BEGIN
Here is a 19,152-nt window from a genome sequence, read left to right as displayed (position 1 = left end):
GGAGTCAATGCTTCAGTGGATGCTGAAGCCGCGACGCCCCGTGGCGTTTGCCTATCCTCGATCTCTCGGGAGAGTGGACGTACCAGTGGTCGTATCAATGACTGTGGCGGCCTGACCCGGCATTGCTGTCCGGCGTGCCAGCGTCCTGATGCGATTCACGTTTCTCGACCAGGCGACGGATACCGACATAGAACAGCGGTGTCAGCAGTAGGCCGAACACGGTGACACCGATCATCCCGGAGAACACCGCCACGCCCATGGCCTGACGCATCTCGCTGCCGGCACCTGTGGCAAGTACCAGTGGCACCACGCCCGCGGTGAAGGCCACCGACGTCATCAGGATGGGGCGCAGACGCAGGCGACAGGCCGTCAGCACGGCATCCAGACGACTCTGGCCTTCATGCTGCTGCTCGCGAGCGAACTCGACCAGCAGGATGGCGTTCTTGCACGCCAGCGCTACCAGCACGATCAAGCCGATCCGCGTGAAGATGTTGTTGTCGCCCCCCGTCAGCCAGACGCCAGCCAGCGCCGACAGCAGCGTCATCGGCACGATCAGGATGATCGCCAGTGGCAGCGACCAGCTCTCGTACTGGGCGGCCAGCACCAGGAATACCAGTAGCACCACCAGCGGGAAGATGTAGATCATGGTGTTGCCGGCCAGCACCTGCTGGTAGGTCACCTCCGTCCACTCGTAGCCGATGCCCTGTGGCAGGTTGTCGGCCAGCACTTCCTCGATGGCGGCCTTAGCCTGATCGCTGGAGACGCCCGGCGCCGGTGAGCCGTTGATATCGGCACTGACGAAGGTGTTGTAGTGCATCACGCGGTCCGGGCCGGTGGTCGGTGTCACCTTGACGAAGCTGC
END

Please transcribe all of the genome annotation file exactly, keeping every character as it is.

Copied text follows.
Here is a 19,152-nt window from a genome sequence, read left to right as displayed (position 1 = left end):
GGAGTCAATGCTTCAGTGGATGCTGAAGCCGCGACGCCCCGTGGCGTTTGCCTATCCTCGATCTCTCGGGAGAGTGGACGTACCAGTGGTCGTATCAATGACTGTGGCGGCCTGACCCGGCATTGCTGTCCGGCGTGCCAGCGTCCTGATGCGATTCACGTTTCTCGACCAGGCGACGGATACCGACATAGAACAGCGGTGTCAGCAGTAGGCCGAACACGGTGACACCGATCATCCCGGAGAACACCGCCACGCCCATGGCCTGACGCATCTCGCTGCCGGCACCTGTGGCAAGTACCAGTGGCACCACGCCCGCGGTGAAGGCCACCGACGTCATCAGGATGGGGCGCAGACGCAGGCGACAGGCCGTCAGCACGGCATCCAGACGACTCTGGCCTTCATGCTGCTGCTCGCGAGCGAACTCGACCAGCAGGATGGCGTTCTTGCACGCCAGCGCTACCAGCACGATCAAGCCGATCCGCGTGAAGATGTTGTTGTCGCCCCCCGTCAGCCAGACGCCAGCCAGCGCCGACAGCAGCGTCATCGGCACGATCAGGATGATCGCCAGTGGCAGCGACCAGCTCTCGTACTGGGCGGCCAGCACCAGGAATACCAGTAGCACCACCAGCGGGAAGATGTAGATCATGGTGTTGCCGGCCAGCACCTGCTGGTAGGTCACCTCCGTCCACTCGTAGCCGATGCCCTGTGGCAGGTTGTCGGCCAGCACTTCCTCGATGGCGGCCTTAGCCTGATCGCTGGAGACGCCCGGCGCCGGTGAGCCGTTGATATCGGCACTGACGAAGGTGTTGTAGTGCATCACGCGGTCCGGGCCGGTGGTCGGTGTCACCTTGACGAAGCTGC